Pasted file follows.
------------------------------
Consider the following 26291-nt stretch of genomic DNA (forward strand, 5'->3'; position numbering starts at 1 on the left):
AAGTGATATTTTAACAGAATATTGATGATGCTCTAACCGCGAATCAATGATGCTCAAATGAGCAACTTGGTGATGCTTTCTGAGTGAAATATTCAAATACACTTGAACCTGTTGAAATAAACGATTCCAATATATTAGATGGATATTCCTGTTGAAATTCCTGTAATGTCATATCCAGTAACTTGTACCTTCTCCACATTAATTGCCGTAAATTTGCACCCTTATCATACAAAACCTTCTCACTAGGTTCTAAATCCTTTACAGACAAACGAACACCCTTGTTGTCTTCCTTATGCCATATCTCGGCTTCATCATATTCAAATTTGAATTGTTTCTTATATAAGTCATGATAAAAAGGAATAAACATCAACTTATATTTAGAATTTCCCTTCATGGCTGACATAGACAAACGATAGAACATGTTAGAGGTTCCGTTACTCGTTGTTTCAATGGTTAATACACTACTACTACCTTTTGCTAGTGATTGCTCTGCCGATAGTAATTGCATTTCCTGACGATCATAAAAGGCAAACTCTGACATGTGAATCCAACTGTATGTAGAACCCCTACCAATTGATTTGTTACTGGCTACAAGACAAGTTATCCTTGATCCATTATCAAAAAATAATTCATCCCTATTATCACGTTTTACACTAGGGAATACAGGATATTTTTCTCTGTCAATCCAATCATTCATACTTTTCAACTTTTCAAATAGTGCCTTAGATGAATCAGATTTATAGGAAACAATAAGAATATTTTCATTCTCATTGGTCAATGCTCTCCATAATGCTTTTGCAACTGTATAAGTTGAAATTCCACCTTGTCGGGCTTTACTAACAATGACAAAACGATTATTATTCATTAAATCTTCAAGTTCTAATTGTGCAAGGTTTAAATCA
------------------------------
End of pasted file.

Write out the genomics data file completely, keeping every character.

Consider the following 26291-nt stretch of genomic DNA (forward strand, 5'->3'; position numbering starts at 1 on the left):
AAGTGATATTTTAACAGAATATTGATGATGCTCTAACCGCGAATCAATGATGCTCAAATGAGCAACTTGGTGATGCTTTCTGAGTGAAATATTCAAATACACTTGAACCTGTTGAAATAAACGATTCCAATATATTAGATGGATATTCCTGTTGAAATTCCTGTAATGTCATATCCAGTAACTTGTACCTTCTCCACATTAATTGCCGTAAATTTGCACCCTTATCATACAAAACCTTCTCACTAGGTTCTAAATCCTTTACAGACAAACGAACACCCTTGTTGTCTTCCTTATGCCATATCTCGGCTTCATCATATTCAAATTTGAATTGTTTCTTATATAAGTCATGATAAAAAGGAATAAACATCAACTTATATTTAGAATTTCCCTTCATGGCTGACATAGACAAACGATAGAACATGTTAGAGGTTCCGTTACTCGTTGTTTCAATGGTTAATACACTACTACTACCTTTTGCTAGTGATTGCTCTGCCGATAGTAATTGCATTTCCTGACGATCATAAAAGGCAAACTCTGACATGTGAATCCAACTGTATGTAGAACCCCTACCAATTGATTTGTTACTGGCTACAAGACAAGTTATCCTTGATCCATTATCAAAAAATAATTCATCCCTATTATCACGTTTTACACTAGGGAATACAGGATATTTTTCTCTGTCAATCCAATCATTCATACTTTTCAACTTTTCAAATAGTGCCTTAGATGAATCAGATTTATAGGAAACAATAAGAATATTTTCATTCTCATTGGTCAATGCTCTCCATAATGCTTTTGCAACTGTATAAGTTGAAATTCCACCTTGTCGGGCTTTACTAACAATGACAAAACGATTATTATTCATTAAATCTTCAAGTTCTAATTGTGCAAGGTTTAAATCA